Josh is coming to Boston! "Okay, can one of you put up a post? I'll be there the weekend of the 22nd/23rd (leaving on Tuesday the 25th)," he says.
I should feel bad that my immediate response to defending a deposition at a big law firm is to pilfer their stationery. But really, I don't.
This unpleasant app will allow you to read 500 words a minute! I'm only linking it because if you click through, there's little test screens going of 250, 350, and 500 words per minute, and you can indeed keep up with the text.
If you are actually trying to make sense of a text as a coherent entity, I think it would be really difficult to get an overall sense of it. However, it is perfect if you're taking an easy class and only feel obligated to complete the reading out of a sense of guilt.
It is central to one's mental health to believe that everything will be all right, in a general sense. In times of crisis, to have certainty that things will be okay. Or even not in times of crisis.
It is central to one's compassion to recognize that it is super common for things not to turn out all right.
The goal is to simultaneously hold both beliefs. If you don't, you'll become either depressed or an asshole, depending on which one you sacrifice. There are a few ways to simultaneously believe both. First, you can decide that you are exceptional.This happens a lot, either by magical thinking, or the extent to which religions can prey on it. (This comes up in my FB Feed Christians a lot. The problem is that if everything will be all right for you because you're Christian, the natural conclusion is that you need to be constantly proselytizing.)
Or you can decide that you worship statistics. I think this only works to some extent. Or you can just realize that you must live as though everything will be okay, but not actually believe that in general. This also only works to some extent.
This paradox is the not unrelated to the problem that self-improvement movements make terrible public policy.
(I know I'm writing a terrible post when I'm speaking in bland generalities. I'm invoking the 40 comments rule to determine the real post.)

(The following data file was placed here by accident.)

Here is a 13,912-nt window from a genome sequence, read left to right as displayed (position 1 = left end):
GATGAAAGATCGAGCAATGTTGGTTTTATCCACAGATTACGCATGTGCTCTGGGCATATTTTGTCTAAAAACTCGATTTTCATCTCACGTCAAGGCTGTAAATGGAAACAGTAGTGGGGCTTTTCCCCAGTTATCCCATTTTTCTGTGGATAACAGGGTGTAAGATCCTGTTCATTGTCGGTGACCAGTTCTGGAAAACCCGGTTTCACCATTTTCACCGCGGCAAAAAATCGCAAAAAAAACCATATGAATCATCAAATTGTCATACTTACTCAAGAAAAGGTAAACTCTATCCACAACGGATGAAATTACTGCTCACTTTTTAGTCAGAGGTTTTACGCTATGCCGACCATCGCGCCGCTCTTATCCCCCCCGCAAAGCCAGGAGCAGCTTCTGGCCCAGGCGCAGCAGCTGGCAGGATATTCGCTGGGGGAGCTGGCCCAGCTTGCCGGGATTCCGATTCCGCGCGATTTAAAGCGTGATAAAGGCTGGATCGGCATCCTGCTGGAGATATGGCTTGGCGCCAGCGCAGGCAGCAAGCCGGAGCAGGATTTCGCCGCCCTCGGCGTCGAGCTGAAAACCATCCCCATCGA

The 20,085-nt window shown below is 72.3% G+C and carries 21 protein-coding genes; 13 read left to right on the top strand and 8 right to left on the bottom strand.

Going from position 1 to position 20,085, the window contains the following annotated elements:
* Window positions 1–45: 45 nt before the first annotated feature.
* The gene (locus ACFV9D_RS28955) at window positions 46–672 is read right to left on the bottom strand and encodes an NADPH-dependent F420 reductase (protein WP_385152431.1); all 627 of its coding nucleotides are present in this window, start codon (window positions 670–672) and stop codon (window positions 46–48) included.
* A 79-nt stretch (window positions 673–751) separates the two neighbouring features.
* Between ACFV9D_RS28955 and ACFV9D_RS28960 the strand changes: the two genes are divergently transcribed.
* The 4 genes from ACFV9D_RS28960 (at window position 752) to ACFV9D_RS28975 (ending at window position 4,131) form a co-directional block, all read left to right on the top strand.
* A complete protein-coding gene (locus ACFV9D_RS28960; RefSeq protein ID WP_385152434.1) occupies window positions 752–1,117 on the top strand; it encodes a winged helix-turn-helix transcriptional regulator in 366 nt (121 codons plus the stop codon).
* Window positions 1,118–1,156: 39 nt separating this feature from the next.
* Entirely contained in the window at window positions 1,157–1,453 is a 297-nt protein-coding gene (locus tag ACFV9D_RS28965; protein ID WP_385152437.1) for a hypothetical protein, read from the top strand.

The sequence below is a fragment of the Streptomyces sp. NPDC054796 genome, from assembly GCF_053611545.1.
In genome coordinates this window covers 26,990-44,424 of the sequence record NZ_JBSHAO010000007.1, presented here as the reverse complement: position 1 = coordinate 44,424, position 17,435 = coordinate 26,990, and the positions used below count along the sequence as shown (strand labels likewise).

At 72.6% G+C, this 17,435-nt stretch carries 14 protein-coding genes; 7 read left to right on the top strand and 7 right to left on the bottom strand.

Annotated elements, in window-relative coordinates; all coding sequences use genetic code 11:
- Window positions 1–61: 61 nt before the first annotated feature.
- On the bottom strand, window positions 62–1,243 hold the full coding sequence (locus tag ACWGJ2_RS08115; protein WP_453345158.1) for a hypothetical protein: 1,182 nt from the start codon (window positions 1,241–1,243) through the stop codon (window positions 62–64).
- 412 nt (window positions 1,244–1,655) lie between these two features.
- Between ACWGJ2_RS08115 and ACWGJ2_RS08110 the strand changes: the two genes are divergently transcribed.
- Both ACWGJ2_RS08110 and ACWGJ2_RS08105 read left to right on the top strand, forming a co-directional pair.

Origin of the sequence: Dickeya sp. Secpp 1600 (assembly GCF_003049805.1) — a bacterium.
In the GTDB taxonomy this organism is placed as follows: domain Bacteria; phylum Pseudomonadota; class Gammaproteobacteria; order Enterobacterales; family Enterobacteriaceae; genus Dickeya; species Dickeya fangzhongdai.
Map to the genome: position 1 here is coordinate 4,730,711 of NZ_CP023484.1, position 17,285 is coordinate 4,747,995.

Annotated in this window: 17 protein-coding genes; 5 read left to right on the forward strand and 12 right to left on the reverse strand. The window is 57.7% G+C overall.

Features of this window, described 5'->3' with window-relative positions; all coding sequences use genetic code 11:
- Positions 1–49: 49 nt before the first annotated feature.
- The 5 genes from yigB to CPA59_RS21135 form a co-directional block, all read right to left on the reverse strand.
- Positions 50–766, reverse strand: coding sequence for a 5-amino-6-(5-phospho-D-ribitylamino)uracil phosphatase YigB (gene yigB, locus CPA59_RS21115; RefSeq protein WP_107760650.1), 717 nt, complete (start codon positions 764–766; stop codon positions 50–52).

I have no idea what the quality of Neil deGrasse Tyson's academic work is, but he's certainly doing great work as a role model. When my kids picture a typical astrophysicist, he's it.
I'm mostly watching to find out if he ever says "Billions and billions."
I'd love to see everybody in LA on Tuesday, March 11th. Who's free?
Tuesday, March 11
We just had a USPS truck pull up and drop off a package, on a Sunday. It is Sunday, isn't it?
Also this article about Disney and the author's autistic son is pretty beautiful and complex.
Today is my first attempt ever baking bread from scratch. I decided on this recipe because it looked easy, and because:
If I've got a day where I've really got to get some uni work done - I'll make bread. Because it adds structure to my day, without taking much effort. I make the bread, and while it proofs, get some work done. Take it out, punch down the yeast. And as it rises again, more uni work. While the oven heats up, more uni work. While it bakes, I dot my 'i's and cross my 't's. Then, as a reward for a solid few hours work, I get freshly baked bread.
seems just so trustworthy.
Slate has a pretty good piece up on Wolfram Language, which links to this fantastic piece by Cosma Shalizi on Wolfram's big book from a few years ago. I knew Wolfram was a raving egomaniac, but didn't realize he was such a litigious jerk. Shalizi's piece is slightly technical, but so clear that it was easy (and entertaining) to read the whole thing.
There's a thing called "Baby Metal":
Things of note: 1) The chorus on this song is nefariously catchy; 2) This may be the best metal song ever written about how awesome it is to eat chocolate; 3) The people playing their backing music are dressed as skeletons; 4) If you show this to an actual metalhead, he or she will never forgive you.